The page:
Benchmarking Crypto Valuations
Cryptoassets pose an interesting challenge from a valuation point-of-view. They combine some properties of currencies, commodities and equities, but don’t quite meet the definition for any of them. The lack of immediate, underlying utility makes valuation attempts even more challenging.
So far, I have seen three broad approaches for valuing cryptoassets. The first uses the equation of exchange (MV=PQ) under the assumption that cryptoassets are a medium of exchange. The challenge with this approach is that, at least today, cryptoassets linked to blockchain protocols (like Bitcoin and Ether), aren’t really used as a medium of exchange to buy real-world products. They are a store of value, but mainly because they are viewed as speculative assets or used as a medium of exchange to purchase other speculative cryptoassets built on top of protocols. In other words, their value is tied to the value of speculative assets further down the value chain, i.e. decentralized apps (DApps) with linked crypto tokens.
There are two other methods of relative valuation, using ratios, that can be used to value downstream DApps and tokens. These have been used to value cryptoassets before, but these valuations have only been compared with other cryptoassets. However, these ratios are applicable to some of today’s tech companies as well and these benchmarks should serve as invaluable reality checks.
Network Value to Transactions (NVT) Ratio
The network value to transactions (NVT) ratio is easy to comprehend. It is a simple ratio of the value of a cryptoasset to total daily transactions recorded on it.
NVT is most relevant for DApps where the transactions reflect utility or real-world usage of the token. While NVT is also used to value protocols today, the money supply argument above still applies, i.e. it only makes sense if the protocol transactions themselves have real-world utility. Today, most protocol transactions are either speculative or speculation enablers, i.e. the number of transactions imply represents scale of speculation rather than utility.
NVT’s applications lie well beyond the crypto ecosystem. Technically, it can be used to value any asset or company where transactions are associated with real-world utility. A great example here is PayPal. And luckily, Paypal’s transaction and valuation history stretches back over 15 years.
PayPal’s NVT ratio has remained remarkably consistent over its history. However, the NVT ratio for cryptoassets is about 200x higher, i.e. token usage (or transactions) would need to increase by 200x to justify today’s prices if we use PayPal as ground truth. Given how early crypto is in the technology adoption cycle, I would normally expect a higher valuation multiple. But not by an order of magnitude. Any asset worth billions must be able to stand up to scrutiny.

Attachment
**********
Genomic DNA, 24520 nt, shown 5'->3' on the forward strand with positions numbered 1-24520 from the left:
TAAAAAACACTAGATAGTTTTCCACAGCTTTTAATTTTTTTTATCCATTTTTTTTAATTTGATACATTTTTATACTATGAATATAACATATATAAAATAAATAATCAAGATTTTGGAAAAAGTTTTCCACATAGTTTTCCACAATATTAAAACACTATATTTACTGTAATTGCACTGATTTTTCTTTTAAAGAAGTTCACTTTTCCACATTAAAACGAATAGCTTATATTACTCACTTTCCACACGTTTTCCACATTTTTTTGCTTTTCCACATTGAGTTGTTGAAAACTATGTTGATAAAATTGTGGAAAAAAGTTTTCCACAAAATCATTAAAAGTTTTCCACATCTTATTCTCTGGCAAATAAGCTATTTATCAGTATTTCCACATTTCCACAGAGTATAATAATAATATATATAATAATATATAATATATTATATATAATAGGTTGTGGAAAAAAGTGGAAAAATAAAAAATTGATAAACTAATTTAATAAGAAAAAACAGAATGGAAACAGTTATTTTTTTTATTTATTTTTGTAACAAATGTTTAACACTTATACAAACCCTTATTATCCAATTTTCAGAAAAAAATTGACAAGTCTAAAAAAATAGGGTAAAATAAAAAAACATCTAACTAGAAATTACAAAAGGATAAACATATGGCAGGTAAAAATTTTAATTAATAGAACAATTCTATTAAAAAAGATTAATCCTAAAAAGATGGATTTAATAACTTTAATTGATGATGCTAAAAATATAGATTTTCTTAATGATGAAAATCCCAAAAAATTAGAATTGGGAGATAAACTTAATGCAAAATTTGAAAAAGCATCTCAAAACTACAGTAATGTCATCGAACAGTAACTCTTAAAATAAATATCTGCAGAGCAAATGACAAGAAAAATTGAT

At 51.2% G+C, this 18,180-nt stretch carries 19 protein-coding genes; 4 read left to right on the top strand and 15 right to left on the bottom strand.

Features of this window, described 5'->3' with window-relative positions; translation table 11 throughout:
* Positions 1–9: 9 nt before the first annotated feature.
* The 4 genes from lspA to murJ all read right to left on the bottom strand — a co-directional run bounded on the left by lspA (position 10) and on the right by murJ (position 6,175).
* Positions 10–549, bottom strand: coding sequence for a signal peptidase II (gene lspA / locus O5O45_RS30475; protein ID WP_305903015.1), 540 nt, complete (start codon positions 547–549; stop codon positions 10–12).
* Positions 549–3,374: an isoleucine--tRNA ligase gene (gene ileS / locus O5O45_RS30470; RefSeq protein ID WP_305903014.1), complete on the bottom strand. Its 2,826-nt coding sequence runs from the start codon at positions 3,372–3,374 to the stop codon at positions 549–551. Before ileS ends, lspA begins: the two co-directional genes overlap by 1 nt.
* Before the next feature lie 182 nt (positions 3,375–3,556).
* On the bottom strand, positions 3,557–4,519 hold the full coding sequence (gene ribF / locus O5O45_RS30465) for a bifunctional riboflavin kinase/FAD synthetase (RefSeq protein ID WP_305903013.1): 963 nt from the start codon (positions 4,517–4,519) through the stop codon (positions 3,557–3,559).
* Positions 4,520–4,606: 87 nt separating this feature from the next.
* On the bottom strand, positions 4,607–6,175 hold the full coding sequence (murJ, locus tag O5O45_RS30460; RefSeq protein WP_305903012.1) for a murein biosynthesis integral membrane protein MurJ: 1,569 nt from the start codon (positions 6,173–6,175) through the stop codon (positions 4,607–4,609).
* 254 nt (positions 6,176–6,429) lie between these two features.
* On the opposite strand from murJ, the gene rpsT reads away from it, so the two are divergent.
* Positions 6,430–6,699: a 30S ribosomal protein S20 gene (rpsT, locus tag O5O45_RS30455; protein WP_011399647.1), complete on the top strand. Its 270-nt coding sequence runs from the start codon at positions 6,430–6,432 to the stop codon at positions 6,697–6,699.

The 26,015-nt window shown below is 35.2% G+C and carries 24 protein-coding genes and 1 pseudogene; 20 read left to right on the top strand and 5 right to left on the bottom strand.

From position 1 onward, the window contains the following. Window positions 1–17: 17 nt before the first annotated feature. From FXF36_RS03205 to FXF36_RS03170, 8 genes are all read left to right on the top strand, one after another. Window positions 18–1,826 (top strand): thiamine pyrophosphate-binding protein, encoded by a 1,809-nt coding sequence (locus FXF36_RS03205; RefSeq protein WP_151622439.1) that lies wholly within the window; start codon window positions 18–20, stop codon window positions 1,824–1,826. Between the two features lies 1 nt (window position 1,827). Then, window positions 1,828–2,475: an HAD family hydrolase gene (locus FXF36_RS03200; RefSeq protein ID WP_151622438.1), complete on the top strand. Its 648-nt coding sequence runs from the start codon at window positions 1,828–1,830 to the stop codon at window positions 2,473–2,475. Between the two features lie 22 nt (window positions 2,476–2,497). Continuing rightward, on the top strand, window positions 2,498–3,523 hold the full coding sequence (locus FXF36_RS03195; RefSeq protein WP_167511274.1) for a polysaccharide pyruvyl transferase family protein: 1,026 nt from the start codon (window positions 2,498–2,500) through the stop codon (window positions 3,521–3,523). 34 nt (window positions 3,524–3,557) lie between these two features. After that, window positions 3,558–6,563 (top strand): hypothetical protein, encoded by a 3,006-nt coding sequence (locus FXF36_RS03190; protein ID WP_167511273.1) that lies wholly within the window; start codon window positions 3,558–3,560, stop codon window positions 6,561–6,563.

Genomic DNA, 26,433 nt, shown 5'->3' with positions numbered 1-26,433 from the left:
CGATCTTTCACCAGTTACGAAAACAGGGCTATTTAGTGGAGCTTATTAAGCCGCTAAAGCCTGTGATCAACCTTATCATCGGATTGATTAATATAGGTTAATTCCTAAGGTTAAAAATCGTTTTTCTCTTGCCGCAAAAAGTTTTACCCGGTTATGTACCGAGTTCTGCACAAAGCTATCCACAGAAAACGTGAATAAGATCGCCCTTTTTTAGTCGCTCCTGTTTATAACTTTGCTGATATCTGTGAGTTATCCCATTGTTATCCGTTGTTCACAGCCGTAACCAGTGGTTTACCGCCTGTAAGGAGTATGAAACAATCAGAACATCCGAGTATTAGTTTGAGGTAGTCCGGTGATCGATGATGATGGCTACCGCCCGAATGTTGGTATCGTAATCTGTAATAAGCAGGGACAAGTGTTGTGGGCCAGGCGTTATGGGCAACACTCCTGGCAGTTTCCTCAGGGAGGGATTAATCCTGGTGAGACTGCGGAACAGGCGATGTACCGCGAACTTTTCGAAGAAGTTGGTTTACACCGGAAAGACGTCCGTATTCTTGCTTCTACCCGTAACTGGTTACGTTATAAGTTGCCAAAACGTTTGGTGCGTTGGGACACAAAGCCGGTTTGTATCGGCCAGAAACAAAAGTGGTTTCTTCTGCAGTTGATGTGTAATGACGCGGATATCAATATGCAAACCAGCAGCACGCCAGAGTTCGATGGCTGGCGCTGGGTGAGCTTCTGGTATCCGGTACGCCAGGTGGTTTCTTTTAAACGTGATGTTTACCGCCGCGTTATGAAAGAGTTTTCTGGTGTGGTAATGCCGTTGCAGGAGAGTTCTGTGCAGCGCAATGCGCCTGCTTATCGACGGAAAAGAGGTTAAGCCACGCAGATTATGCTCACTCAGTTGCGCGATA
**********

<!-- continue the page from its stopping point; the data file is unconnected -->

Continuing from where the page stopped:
Network Value to Metcalfe (NVM) Ratio
The second ratio is slightly more complex than NVT and is based on Metcalfe’s law. Metalfe’s law is largely a mathematical representation of network effects and states that the value of a network is proportional to the number of unique connections it enables, i.e. roughly equivalent to the square of number of nodes (users). Consequently, the network value to metcalfe (NVM) ratio is the ratio of the value of a cryptoasset to the square of average daily active users.
Since this ratio is based on network effects, it can be applied to any product that exhibits bidirectional network effects between a homogeneous set of network participants, e.g. social media companies like Facebook and Snap.
Facebook and Snap’s pre-IPO NVM was set between 3.5 x 10^-7 and 19.8 x 10^-7. Based on these benchmarks, token adoption would need to increase by a factor of 3000x to justify today’s prices. Again, the fact that social media is well ahead of crypto in the technology adoption curve can justify a higher valuation multiple, but not by an order of magnitude when discussing assets valued at billions.
Even after applying appropriate handicaps, token adoption and usage would need to increase between 100x to 1000x to justify today’s market cap. This provides a striking contrast with the following comment from Ethereum co-founder, Vitalik Buterin:
The blockchain space is getting to the point where there’s a ceiling in sight. If you talk to the average educated person at this point, they probably have heard of blockchain at least once. There isn’t an opportunity for yet another 1,000-times growth in anything in the space anymore.
Given the gap between current valuations and the level of utilitarian adoption, I politely disagree.
Originally Published at Tech Thoughts.